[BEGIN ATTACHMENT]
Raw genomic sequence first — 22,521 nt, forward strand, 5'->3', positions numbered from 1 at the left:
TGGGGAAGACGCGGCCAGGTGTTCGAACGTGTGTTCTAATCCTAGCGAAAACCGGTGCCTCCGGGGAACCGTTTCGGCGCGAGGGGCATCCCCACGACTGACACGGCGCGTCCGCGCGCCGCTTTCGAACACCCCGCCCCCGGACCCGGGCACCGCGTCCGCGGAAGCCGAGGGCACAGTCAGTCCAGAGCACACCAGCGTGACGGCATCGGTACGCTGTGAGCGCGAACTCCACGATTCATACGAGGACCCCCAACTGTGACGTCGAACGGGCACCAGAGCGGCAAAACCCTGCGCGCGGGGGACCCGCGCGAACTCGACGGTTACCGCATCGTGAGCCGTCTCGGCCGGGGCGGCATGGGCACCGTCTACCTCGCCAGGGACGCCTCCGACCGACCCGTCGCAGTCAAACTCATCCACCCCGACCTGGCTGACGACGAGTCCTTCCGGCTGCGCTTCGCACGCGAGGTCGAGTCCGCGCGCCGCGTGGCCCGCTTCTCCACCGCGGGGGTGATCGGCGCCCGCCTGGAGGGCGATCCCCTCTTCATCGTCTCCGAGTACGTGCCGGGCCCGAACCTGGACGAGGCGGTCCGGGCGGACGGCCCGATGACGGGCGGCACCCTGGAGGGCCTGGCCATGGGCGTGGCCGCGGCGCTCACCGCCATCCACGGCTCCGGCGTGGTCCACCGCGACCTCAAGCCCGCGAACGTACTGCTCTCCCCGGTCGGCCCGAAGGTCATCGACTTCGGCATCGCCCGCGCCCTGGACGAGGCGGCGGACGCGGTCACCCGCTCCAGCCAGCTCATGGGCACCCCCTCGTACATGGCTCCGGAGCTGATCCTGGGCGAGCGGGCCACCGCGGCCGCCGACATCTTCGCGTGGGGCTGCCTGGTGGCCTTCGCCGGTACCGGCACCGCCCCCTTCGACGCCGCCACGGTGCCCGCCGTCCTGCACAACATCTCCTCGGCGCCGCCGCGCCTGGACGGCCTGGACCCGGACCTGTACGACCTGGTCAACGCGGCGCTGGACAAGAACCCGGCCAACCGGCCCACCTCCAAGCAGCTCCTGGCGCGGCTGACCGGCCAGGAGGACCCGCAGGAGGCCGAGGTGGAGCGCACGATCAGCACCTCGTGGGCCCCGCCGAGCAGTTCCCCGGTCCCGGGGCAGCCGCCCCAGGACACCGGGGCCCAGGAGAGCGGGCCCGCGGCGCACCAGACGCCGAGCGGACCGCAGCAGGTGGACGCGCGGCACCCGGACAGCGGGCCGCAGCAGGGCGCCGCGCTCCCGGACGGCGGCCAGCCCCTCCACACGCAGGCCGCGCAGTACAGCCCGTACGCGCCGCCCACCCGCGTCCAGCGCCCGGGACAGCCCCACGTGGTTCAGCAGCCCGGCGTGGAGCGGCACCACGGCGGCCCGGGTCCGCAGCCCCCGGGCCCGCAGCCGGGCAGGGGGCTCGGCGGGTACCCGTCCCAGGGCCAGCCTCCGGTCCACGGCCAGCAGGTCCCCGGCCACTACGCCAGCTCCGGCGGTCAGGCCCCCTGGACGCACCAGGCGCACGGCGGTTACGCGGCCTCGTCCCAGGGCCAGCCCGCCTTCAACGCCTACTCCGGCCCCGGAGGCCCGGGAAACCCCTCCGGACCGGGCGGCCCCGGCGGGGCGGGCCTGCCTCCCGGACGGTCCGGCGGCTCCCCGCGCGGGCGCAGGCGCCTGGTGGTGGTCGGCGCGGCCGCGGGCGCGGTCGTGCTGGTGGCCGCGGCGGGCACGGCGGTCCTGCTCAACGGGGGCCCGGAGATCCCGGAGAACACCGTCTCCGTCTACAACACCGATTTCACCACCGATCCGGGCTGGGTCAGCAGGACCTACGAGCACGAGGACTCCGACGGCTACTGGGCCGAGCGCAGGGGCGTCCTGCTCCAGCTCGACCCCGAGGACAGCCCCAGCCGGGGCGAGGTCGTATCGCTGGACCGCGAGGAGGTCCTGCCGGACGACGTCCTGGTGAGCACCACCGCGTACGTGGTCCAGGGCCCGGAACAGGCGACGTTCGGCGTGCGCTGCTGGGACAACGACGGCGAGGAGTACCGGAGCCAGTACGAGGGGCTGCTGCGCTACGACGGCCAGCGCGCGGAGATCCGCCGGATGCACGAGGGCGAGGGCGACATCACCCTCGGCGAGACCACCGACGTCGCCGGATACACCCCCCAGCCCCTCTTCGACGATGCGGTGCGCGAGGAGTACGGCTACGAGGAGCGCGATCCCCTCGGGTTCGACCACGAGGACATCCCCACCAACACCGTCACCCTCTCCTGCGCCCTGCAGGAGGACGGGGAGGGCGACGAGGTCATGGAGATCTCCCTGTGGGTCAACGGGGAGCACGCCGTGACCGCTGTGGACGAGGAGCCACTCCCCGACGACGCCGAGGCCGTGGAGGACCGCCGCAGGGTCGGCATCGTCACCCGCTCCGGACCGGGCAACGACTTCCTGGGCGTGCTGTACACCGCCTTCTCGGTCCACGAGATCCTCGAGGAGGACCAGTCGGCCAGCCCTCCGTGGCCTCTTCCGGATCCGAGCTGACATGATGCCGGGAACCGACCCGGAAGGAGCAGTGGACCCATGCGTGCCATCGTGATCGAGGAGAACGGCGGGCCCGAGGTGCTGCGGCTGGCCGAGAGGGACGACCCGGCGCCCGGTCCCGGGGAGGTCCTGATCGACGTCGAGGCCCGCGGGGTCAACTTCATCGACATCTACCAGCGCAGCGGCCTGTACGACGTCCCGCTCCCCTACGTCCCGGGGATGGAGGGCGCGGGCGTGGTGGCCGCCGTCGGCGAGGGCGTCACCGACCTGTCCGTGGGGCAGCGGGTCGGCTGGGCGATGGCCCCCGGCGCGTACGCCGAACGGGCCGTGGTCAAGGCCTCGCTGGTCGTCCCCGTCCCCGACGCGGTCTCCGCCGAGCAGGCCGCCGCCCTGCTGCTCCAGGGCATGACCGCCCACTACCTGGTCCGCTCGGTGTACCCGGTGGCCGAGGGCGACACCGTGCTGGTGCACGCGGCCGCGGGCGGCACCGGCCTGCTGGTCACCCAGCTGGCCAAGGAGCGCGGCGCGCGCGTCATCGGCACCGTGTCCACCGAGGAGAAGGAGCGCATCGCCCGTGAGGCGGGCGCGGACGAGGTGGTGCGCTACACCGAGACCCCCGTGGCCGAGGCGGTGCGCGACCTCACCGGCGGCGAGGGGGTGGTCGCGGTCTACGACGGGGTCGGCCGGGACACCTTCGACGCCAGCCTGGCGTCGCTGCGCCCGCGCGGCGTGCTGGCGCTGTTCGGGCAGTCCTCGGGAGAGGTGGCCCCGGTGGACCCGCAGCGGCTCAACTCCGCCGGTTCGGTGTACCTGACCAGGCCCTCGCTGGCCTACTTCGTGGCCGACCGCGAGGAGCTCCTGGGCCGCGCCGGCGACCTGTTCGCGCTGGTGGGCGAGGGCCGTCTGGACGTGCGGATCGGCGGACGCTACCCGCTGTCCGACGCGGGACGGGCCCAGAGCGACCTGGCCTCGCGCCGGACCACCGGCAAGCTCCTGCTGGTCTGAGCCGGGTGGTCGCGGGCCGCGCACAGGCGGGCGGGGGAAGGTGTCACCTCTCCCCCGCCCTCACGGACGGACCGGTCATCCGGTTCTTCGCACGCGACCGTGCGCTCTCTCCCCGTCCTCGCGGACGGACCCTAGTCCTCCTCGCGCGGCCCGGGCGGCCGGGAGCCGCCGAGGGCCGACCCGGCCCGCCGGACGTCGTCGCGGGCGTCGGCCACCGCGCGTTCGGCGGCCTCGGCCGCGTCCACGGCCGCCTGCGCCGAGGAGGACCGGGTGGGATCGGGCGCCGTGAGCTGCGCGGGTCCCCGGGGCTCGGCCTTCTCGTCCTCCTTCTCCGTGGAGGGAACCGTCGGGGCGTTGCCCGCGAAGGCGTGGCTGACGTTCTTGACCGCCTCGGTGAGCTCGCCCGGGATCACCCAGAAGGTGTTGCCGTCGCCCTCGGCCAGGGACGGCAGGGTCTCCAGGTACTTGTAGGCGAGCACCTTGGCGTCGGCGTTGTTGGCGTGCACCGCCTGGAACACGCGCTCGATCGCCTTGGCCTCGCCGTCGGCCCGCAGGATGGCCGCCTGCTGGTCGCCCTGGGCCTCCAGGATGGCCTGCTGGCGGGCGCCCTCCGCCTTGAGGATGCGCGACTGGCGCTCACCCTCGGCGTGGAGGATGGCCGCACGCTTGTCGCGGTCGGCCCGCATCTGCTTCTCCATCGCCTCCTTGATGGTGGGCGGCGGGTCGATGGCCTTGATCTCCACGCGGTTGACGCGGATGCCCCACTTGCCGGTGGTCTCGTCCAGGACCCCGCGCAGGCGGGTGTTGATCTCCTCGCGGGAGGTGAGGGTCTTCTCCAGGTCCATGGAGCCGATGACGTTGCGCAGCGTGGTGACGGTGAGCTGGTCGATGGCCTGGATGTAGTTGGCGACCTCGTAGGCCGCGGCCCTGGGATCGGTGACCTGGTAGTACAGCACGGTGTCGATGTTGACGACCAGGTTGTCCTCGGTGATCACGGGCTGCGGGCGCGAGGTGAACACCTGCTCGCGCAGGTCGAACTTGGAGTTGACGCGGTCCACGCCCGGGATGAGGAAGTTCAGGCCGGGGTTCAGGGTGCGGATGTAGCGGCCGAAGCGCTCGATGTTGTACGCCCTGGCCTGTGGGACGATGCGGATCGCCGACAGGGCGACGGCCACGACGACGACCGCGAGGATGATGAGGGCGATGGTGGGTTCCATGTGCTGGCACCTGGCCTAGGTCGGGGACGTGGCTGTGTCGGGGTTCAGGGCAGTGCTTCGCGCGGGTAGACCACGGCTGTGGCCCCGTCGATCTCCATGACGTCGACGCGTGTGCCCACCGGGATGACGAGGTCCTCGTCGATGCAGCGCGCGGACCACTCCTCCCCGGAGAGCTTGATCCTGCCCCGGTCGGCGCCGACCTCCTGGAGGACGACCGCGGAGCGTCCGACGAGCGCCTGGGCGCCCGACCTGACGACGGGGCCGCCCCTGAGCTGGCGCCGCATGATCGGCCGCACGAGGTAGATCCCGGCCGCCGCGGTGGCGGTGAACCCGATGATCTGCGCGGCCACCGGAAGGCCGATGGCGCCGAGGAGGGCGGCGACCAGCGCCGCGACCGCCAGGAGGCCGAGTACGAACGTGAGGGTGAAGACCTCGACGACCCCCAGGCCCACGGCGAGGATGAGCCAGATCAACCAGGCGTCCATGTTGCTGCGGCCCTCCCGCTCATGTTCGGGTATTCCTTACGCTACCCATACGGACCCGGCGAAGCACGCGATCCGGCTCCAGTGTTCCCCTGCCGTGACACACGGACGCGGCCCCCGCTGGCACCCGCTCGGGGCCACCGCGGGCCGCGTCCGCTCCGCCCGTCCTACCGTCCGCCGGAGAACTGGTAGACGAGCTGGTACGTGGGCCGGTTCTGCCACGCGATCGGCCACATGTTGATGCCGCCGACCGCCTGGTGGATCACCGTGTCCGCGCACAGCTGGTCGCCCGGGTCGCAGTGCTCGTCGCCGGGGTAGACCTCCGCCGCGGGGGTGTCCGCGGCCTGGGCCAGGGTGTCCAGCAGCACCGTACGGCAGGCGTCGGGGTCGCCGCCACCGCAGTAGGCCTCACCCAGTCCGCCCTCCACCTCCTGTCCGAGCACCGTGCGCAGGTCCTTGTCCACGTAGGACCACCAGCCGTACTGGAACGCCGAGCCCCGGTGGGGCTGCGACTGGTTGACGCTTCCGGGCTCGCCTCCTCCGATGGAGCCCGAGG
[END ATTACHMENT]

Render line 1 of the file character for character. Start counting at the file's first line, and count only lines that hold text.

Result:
Raw genomic sequence first — 22,521 nt, forward strand, 5'->3', positions numbered from 1 at the left: